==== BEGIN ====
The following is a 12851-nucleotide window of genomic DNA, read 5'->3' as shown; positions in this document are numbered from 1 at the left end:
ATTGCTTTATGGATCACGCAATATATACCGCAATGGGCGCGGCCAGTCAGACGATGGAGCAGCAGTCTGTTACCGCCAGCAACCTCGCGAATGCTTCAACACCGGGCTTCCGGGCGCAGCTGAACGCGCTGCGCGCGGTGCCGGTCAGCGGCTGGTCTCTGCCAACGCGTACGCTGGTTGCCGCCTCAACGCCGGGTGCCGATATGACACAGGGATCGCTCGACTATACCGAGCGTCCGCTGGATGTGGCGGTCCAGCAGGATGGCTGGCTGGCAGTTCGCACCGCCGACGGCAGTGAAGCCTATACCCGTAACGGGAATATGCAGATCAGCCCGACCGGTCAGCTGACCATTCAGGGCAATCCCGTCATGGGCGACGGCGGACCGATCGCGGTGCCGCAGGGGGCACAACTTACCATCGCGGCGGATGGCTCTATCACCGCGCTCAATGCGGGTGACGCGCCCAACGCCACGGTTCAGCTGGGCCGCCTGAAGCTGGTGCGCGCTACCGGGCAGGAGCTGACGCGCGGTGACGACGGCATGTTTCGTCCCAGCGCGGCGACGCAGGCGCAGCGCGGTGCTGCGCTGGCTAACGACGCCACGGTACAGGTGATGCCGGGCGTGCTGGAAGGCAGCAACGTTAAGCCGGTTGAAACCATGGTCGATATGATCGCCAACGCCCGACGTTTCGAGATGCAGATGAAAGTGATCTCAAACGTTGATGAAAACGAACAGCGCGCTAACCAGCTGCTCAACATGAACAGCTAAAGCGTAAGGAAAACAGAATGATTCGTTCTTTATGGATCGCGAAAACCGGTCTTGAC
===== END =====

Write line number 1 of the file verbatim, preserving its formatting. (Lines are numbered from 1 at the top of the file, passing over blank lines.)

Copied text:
The following is a 12851-nucleotide window of genomic DNA, read 5'->3' as shown; positions in this document are numbered from 1 at the left end: